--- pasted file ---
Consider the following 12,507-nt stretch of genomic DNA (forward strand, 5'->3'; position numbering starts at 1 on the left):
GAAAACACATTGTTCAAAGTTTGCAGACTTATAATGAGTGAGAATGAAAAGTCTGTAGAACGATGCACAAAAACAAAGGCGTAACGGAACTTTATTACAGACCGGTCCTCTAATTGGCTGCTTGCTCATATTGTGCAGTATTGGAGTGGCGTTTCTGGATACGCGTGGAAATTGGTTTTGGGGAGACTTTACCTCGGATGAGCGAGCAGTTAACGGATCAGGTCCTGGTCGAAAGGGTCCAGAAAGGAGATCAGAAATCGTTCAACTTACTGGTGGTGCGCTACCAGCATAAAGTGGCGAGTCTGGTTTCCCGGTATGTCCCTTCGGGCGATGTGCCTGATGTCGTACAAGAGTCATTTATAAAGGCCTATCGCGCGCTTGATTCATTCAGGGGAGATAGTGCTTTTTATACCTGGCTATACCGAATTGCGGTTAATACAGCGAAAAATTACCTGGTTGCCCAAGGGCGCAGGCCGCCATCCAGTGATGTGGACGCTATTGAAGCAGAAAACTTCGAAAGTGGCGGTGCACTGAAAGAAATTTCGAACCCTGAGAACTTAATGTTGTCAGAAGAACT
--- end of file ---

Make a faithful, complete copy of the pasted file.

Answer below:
Consider the following 12,507-nt stretch of genomic DNA (forward strand, 5'->3'; position numbering starts at 1 on the left):
GAAAACACATTGTTCAAAGTTTGCAGACTTATAATGAGTGAGAATGAAAAGTCTGTAGAACGATGCACAAAAACAAAGGCGTAACGGAACTTTATTACAGACCGGTCCTCTAATTGGCTGCTTGCTCATATTGTGCAGTATTGGAGTGGCGTTTCTGGATACGCGTGGAAATTGGTTTTGGGGAGACTTTACCTCGGATGAGCGAGCAGTTAACGGATCAGGTCCTGGTCGAAAGGGTCCAGAAAGGAGATCAGAAATCGTTCAACTTACTGGTGGTGCGCTACCAGCATAAAGTGGCGAGTCTGGTTTCCCGGTATGTCCCTTCGGGCGATGTGCCTGATGTCGTACAAGAGTCATTTATAAAGGCCTATCGCGCGCTTGATTCATTCAGGGGAGATAGTGCTTTTTATACCTGGCTATACCGAATTGCGGTTAATACAGCGAAAAATTACCTGGTTGCCCAAGGGCGCAGGCCGCCATCCAGTGATGTGGACGCTATTGAAGCAGAAAACTTCGAAAGTGGCGGTGCACTGAAAGAAATTTCGAACCCTGAGAACTTAATGTTGTCAGAAGAACT